I began this discussion of the canon with the concept of the canon itself; but at several points it may have seemed that I should, instead, have begun with the concept of literature: that is, to have spoken first not of the literary canon but of the canon of literature and thus to define what is at stake in the various understandings of that term before speaking of the makeup of the literary canon. Even if one abandons not only the traditional literary canon but any canon, choosing, instead, only a pedagogical series constituted by no authority other than the intention of the one who instantiates it, one constituted by a purely demographic authority, or only by the authority of its audience's experience, still the question persists whether these texts, whatever the principle governing their instantiation, are literary texts. Fox-Genovese, for example, whose work I have cited with approval, does not concern herself with distinguishing between those texts of the canon that may reasonably be designated literary texts and those that may not—as others who would revise the canon, myself among them, on occasion do not. If we would keep the distinction between literary and other texts, whether it is one of kind or of degree, we must not only offer grounds for it but justify it as well: to ask, that is, whether the distinction between literature and other types of written discourse is possible to maintain and also whether it is worth maintaining.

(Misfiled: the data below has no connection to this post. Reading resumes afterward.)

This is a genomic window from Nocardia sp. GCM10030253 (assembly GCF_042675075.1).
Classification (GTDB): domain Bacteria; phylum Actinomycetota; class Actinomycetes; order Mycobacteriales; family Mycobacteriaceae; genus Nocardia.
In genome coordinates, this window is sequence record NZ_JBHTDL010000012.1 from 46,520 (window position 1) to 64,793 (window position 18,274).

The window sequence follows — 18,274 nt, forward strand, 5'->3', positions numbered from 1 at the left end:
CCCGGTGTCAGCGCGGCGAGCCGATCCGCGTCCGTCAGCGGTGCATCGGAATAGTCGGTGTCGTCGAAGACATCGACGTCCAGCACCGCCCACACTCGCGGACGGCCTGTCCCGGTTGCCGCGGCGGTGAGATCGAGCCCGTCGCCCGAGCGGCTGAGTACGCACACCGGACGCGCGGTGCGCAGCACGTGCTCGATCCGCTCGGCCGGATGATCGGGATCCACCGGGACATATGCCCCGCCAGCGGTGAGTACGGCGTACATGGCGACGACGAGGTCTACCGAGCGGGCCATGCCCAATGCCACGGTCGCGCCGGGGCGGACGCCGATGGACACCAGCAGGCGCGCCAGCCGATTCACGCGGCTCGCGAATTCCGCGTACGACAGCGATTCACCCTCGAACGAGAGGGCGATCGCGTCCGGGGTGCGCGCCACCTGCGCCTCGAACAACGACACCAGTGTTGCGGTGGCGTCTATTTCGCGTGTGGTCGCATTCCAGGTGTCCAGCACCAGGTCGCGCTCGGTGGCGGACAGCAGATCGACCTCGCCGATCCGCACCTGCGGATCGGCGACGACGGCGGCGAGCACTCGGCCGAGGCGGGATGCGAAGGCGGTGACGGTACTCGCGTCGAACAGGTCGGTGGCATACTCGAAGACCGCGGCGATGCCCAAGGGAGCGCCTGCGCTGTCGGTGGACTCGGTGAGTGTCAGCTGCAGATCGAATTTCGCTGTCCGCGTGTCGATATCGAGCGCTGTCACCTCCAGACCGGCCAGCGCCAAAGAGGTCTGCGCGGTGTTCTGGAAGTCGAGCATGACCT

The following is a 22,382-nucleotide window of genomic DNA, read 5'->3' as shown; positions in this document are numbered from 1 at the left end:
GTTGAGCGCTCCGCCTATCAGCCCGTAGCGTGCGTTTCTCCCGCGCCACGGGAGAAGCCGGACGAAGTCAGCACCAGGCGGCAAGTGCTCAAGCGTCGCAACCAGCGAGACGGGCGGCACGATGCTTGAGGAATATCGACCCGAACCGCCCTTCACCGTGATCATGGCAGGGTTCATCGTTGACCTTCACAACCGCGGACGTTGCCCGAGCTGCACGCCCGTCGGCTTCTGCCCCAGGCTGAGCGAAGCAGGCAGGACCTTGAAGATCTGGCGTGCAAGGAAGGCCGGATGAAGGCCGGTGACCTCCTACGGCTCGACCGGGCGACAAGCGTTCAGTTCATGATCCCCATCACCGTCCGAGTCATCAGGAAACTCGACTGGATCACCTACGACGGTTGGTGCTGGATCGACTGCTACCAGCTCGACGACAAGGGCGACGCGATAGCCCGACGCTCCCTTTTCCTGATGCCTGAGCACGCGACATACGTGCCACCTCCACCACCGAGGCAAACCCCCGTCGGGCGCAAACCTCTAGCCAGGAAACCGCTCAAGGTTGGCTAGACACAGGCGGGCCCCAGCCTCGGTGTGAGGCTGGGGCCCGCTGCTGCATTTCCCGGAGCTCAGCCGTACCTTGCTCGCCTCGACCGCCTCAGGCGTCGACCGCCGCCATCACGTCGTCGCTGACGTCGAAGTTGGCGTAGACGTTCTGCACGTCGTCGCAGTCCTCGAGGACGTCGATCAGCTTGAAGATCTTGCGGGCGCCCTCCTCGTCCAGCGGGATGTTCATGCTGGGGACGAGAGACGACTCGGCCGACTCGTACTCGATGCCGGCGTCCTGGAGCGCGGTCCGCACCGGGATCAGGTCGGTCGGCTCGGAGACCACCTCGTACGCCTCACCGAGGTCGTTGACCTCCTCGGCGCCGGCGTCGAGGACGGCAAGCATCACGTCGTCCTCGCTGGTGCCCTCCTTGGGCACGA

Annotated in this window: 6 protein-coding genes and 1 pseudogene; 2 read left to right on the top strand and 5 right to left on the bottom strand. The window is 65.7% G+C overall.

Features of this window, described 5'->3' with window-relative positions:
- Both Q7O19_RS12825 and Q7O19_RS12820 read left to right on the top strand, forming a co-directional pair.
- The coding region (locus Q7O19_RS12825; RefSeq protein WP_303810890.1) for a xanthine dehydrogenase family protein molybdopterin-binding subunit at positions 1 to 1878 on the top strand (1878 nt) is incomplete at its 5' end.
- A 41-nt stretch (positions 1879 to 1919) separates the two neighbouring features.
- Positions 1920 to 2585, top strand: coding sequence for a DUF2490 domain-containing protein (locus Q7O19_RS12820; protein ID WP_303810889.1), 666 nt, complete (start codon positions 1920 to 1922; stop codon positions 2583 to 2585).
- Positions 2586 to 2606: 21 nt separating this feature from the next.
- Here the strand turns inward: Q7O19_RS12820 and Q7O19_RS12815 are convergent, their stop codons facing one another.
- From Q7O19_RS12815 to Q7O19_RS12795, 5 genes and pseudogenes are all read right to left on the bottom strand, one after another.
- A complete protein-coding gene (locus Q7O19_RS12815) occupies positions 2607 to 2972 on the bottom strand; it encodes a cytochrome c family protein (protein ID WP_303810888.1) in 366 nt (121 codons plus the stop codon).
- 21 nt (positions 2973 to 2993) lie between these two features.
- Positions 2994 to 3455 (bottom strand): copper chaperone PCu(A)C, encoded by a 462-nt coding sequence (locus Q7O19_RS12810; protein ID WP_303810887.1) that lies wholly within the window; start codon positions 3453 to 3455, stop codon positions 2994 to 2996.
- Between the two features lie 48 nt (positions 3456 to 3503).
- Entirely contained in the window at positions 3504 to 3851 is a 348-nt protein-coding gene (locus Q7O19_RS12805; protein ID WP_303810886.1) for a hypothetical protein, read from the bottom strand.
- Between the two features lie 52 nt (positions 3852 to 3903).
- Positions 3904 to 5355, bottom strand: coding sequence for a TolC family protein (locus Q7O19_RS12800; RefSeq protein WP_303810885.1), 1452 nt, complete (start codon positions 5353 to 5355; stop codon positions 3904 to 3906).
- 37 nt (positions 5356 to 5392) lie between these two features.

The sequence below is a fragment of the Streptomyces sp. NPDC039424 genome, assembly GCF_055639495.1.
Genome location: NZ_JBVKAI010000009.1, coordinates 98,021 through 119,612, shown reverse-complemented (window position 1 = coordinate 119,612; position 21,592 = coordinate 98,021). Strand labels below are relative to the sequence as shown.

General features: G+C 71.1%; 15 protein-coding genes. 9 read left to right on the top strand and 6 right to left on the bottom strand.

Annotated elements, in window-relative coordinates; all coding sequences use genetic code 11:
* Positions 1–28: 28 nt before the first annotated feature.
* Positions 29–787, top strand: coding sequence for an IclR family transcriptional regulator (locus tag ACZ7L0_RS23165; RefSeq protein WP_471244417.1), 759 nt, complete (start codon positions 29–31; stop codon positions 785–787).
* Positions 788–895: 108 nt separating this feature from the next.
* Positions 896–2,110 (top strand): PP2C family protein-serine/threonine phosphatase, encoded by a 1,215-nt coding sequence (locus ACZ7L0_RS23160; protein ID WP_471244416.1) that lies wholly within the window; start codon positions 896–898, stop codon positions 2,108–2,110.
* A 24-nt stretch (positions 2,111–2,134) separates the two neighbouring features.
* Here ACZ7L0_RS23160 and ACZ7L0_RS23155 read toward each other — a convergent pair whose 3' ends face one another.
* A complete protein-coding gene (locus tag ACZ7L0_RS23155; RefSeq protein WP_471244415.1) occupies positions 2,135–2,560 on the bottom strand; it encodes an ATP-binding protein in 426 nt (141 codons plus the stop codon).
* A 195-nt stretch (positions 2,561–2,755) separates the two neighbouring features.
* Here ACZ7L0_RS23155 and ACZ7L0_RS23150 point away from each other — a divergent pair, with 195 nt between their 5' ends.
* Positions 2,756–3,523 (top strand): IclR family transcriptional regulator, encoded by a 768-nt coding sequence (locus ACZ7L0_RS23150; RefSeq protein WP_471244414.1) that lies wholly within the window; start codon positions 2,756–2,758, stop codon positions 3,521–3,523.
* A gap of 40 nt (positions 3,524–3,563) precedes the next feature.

The order I have adopted—canon first, then literature—seems preferable not so much for logical as for strictly empirical reasons inasmuch as one can more or less point to the literary canon, at least "as we have inherited it," whereas it is more difficult, probably impossible, to point to "litera-
ture" itself. The canon of Western literature, as this is traditionally conceived in England and America, has consisted of the texts of Homer, Sophocles, and Dante, Chaucer and Spenser and Shakespeare, Milton, Donne, Dryden, Wordsworth, Austen, Flaubert, George Eliot, Dickinson, Yeats, James, Joyce, Proust, Lawrence, Mann, Woolf, and T.S. Eliot, probably Stevens and John Berryman, along with the texts of many unnamed others—which texts, whatever their authors' names, would not significantly alter our sense of the kind and quality of the traditional literary canon. For traditionalists, to be sure, "literature"—"great" literature—is simply what these men and some few women wrote. But just as there is a challenge to the canonicity of these ostensibly "great" authors, so, too, is there a challenge to the view that their writing defines literature.